ProShares UltraShort Gold ETF (GLL - Free Report)
This fund seeks to deliver twice (2x or 200%) the inverse return of the daily performance of gold bullion in U.S. dollars. The product has amassed $27.5 million in its asset base and charges 95 bps in fees a year. Volume is light at about 25,000 shares per day. The ETF gained 4.9% in July.
PowerShares DB Gold Double Short ETN (DZZ - Free Report)
This ETN seeks to deliver twice the inverse return of the daily performance of the Deutsche Bank Liquid Commodity Index Optimum Yield Gold. It has a relatively tight bid/ask spread with an average volume of roughly 36,000 shares per day and has been overlooked by investors as depicted by AUM of $26.3 million. The note charges 75 bps in fees per year from investors. It was up 5.6% in the same time frame.
VelocityShares 3x Inverse Gold ETN (DGLD - Free Report)
This product provides three times (3x or 300%) exposure to the daily performance of the S&P GSCI Gold Index Excess Return plus returns from U.S. T-bills net of fees and expenses. The ETN has been able to manage an asset base of $17.6 million while charging investors a higher fee of 1.35% annually. The note trades in moderate volume of around 93,000 shares a day on average and returned 7.8% in the same time frame (read: Inside the Cheapest Gold Bullion ETF).
ProShares UltraShort Gold Miners (GDXS - Free Report)
The fund targets the gold mining segment and offers two times the inverse exposure to the daily performance of the NYSE Arca Gold Miners Index. It has accumulated $2.6 million in its asset base while trading in paltry volume of 6,000 shares a day on average. The ETF charges 95 bps and has gained 10.5% in July.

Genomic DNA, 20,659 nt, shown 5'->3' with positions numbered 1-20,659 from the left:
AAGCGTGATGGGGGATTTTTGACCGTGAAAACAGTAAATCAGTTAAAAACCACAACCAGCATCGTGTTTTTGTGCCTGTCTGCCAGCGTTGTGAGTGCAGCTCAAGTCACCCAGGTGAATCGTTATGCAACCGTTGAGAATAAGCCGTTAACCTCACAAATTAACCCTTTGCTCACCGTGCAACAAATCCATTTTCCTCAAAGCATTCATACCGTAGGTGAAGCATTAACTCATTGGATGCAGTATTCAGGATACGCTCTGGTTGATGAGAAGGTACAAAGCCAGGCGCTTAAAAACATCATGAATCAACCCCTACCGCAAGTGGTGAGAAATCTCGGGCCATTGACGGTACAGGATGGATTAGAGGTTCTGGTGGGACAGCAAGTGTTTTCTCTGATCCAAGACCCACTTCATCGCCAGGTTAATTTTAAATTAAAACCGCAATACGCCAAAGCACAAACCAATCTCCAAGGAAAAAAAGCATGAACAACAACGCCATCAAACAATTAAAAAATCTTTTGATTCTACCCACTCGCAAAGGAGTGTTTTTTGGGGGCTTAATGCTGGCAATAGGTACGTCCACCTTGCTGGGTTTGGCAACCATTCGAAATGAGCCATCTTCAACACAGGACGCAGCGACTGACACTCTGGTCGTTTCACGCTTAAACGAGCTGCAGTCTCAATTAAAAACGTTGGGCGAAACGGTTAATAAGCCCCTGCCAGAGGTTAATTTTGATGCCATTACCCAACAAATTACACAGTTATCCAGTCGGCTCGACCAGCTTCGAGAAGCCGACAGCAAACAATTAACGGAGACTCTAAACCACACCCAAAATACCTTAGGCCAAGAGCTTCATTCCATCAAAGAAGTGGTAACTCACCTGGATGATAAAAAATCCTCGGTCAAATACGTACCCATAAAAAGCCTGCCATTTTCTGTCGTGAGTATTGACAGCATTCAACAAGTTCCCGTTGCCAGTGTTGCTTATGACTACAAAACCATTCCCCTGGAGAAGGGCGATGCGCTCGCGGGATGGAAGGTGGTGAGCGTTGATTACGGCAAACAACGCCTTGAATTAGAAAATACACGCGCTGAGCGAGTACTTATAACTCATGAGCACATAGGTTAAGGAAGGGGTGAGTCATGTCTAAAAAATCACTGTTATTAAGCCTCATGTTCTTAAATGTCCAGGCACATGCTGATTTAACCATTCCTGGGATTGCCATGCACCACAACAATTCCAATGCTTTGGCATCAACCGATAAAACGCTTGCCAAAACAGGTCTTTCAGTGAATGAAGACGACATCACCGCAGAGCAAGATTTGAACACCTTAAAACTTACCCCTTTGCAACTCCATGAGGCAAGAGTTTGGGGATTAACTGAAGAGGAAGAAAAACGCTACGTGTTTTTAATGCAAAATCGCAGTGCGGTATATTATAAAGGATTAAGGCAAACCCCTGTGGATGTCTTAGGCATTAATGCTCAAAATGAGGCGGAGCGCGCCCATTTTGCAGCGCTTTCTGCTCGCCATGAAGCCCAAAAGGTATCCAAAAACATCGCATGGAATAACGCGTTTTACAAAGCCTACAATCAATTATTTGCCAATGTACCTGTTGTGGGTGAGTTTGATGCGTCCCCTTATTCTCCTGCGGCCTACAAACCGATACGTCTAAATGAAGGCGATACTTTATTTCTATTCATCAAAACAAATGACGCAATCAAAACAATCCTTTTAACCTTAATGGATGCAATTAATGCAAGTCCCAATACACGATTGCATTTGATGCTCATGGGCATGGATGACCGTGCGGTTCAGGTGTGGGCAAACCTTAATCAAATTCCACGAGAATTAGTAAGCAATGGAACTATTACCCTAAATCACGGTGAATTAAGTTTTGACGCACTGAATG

Direxion Daily Gold Miners Index Bear 3X Shares (DUST - Free Report)
This product provides three times inverse exposure to the daily performance of the same index that of GDXS. It has AUM of $141.4 million and trades in heavy volume of more than 4 million shares a day on average. DUST charges 94 bps in annual fees and was up 16.6% last month.
Direxion Daily Junior Gold Miners Index Bear 3X Shares (JDST - Free Report)
This ETF offers three times exposure to the daily performance of the MVIS Global Junior Gold Miners Index. It has been able to manage assets worth $65.5 million and sees average daily volume of 1 million shares. The fund charges 0.95% in expense ratio and gained 11.3% in the same time frame.
It is clear that selling pressure has been intense for gold and that the recent trend is unfavorable for the commodity, given positive market sentiments and a strong dollar. Additional selling could be in the cards if the stock market continues to rise or Fed turns more hawkish, curtailing demand for gold even further.
However, investors should note that since the above-mentioned products are extremely volatile, these are suitable only for traders and those with a high risk tolerance. Additionally, the daily rebalancing – when combined with leverage – may make these products deviate significantly from the expected long-term performance figures (see: all the Inverse Commodity ETFs here).
Still, for ETF investors who are bearish on gold for the near term, either of the above products could make an interesting choice. Clearly, a near-term short could be intriguing for those with high-risk tolerance, and a belief that the “trend is the friend” in this corner of the investing world.